The animal rights organisation The Nonhuman Rights Project (NhRP) has filed a petition to the San Francisco Superior Court, California, against the keeping of three elephants (Nolwazi, Amahle, and Vusmusi) by Fresno Chaffee Zoo. 

Jake Davis, the NhRP’s staff attorney, claims that Fresno Chaffee Zoo stole the elephants from the wild, and doesn’t give them enough space to roam. The ultimate aim is for the elephants to be moved to an elephant sanctuary. Davis said “The difference between zoos and sanctuaries are the orders of magnitude. Zoos do not allow elephants to live the lives that nature intended for them. Sanctuaries are the closest thing to their natural habitat that we have.” In Defense of Animals had ranked this zoo #9 on its list of the ten worst zoos for elephants just last April.

The NhRP has a similar case in New York about an elephant called Happy kept at Bronx Zoo. Regarding that case, Davis said it is in its second stage of appeals, adding “The goal is to end elephant captivity in New York and then California, and then if that could be parlayed to the end of elephant captivity in other states, we’d be all for it.” The hearing date for the case against the Bronx Zoo is 18th May 2022 at the New York Court of Appeals.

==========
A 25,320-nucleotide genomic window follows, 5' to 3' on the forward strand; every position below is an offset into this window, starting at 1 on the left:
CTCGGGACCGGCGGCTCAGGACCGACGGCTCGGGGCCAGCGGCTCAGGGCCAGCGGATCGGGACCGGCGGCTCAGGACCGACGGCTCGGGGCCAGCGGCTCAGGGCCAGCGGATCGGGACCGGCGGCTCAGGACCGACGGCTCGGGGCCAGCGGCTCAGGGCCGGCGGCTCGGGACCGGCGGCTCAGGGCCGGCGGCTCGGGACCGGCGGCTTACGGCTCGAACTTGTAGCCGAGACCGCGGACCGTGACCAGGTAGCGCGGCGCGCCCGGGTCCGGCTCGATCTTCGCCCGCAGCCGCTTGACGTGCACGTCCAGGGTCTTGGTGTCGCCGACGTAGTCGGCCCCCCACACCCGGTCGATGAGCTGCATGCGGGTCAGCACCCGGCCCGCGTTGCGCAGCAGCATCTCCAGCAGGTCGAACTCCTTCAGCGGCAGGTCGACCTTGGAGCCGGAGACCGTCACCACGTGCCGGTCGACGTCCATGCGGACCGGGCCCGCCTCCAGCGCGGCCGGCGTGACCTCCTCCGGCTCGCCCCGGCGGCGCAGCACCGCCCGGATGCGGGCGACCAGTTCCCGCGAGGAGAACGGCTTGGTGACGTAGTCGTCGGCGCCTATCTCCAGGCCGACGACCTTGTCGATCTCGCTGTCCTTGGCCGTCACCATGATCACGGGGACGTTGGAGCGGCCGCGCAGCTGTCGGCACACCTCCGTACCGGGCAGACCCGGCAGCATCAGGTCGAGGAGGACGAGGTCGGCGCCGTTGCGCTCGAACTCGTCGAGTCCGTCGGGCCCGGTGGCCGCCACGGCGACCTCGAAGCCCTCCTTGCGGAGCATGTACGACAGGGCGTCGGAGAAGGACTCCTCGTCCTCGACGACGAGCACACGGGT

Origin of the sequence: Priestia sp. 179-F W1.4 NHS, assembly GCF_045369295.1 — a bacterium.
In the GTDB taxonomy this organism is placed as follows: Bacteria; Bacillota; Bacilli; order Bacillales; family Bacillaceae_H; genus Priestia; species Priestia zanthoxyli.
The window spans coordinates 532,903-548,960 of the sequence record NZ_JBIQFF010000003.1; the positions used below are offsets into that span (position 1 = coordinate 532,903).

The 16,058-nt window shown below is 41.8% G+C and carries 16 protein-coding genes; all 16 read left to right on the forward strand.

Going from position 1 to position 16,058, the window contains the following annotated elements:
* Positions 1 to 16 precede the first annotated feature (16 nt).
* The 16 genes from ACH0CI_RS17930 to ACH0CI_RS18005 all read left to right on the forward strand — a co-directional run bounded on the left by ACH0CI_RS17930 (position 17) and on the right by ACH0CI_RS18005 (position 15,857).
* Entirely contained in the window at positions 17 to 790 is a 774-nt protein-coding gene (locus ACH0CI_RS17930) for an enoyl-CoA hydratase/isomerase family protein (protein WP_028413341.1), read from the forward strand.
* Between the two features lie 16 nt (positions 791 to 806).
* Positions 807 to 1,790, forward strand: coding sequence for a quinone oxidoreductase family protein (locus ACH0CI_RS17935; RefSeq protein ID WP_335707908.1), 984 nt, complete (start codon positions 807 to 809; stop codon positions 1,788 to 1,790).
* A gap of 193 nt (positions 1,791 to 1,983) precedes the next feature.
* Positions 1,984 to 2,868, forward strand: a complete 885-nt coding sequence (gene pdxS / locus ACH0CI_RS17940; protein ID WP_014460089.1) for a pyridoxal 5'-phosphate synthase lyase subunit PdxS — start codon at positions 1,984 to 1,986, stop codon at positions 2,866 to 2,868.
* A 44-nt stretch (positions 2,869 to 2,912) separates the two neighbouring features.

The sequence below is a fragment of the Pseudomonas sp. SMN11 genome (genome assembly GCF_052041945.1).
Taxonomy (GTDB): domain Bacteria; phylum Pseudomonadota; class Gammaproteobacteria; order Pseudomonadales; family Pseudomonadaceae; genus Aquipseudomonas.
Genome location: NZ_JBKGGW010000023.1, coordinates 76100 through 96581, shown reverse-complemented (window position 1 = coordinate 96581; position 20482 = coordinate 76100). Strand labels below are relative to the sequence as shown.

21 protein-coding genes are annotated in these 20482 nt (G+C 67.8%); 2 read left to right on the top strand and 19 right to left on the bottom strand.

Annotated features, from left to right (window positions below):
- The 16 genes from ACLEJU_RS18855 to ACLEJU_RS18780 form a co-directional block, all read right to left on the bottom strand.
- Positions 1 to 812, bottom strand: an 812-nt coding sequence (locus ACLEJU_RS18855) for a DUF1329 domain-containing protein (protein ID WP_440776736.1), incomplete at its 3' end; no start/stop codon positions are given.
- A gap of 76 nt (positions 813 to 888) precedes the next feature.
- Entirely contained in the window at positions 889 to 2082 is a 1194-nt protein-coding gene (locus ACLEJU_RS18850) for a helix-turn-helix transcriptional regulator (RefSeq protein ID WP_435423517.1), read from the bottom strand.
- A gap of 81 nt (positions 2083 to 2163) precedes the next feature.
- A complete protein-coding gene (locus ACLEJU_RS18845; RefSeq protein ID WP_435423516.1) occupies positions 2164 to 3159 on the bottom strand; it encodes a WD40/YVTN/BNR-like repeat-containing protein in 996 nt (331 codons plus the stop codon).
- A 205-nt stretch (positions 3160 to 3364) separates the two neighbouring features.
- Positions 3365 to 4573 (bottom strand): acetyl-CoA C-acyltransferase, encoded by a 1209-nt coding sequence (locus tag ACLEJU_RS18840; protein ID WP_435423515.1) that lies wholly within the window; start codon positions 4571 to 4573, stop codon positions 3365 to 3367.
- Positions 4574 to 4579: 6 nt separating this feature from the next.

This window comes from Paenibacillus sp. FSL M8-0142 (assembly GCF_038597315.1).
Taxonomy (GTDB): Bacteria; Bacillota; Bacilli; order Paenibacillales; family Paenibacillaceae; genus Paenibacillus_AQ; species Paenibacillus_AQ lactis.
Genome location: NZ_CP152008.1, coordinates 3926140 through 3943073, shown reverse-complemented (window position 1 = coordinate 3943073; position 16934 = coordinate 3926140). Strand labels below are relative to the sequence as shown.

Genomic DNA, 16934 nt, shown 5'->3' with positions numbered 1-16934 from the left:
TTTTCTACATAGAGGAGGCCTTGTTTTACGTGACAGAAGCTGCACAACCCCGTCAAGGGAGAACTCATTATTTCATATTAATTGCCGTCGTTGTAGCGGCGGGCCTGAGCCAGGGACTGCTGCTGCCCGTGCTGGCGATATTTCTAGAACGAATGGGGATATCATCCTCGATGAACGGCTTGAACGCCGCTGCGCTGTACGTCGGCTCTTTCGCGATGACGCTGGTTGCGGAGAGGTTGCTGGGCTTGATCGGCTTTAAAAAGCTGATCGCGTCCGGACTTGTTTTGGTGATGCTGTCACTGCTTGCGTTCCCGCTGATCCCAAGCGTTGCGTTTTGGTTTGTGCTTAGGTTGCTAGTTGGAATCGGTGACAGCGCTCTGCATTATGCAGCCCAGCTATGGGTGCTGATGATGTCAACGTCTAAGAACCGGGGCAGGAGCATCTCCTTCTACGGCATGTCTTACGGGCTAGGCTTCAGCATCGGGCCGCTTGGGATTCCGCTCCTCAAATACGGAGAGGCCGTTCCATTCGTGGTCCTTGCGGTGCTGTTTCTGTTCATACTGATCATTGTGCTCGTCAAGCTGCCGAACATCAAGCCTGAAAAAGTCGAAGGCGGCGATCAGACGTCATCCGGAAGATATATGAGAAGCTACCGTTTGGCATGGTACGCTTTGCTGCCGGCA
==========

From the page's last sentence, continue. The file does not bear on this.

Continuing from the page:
The petitioners in both cases are using the Habeas corpus principle, originally from England but now used all over. The original Habeas Corpus Act 1679 prevented imprisoning people unlawfully in England. The Latin term translates as “you may have the body”, referencing what a judge may say if persuaded that the detention was unlawful. It later became used to fight against arbitrary detention by the authorities or private individuals, and recently it has been used in cases of captive wild animals in an attempt to make judges rule about their legal personhood — in line with a recent ruling made at an Ecuadorian court regarding a captive woolly monkey called Estrellita.